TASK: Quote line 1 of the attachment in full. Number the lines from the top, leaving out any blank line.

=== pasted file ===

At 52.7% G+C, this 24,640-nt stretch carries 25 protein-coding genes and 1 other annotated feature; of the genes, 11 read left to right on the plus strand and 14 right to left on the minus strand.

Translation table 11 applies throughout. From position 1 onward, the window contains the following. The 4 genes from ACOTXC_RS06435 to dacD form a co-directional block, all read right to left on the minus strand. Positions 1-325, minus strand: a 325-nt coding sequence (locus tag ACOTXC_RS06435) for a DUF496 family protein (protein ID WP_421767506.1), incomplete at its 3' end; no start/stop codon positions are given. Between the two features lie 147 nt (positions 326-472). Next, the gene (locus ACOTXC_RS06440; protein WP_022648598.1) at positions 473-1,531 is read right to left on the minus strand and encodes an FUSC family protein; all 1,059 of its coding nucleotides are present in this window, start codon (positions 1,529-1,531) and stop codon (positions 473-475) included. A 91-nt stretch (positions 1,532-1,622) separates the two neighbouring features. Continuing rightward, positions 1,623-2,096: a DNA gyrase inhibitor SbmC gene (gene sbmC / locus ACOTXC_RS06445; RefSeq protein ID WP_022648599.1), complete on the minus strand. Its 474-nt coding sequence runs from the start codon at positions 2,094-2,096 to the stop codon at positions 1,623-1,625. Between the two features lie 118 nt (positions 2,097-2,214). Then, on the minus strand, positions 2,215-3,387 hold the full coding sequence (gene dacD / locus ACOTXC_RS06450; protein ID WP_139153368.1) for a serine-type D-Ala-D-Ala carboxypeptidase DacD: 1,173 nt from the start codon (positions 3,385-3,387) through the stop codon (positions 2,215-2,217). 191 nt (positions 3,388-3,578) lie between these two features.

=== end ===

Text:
At 52.7% G+C, this 24,640-nt stretch carries 25 protein-coding genes and 1 other annotated feature; of the genes, 11 read left to right on the plus strand and 14 right to left on the minus strand.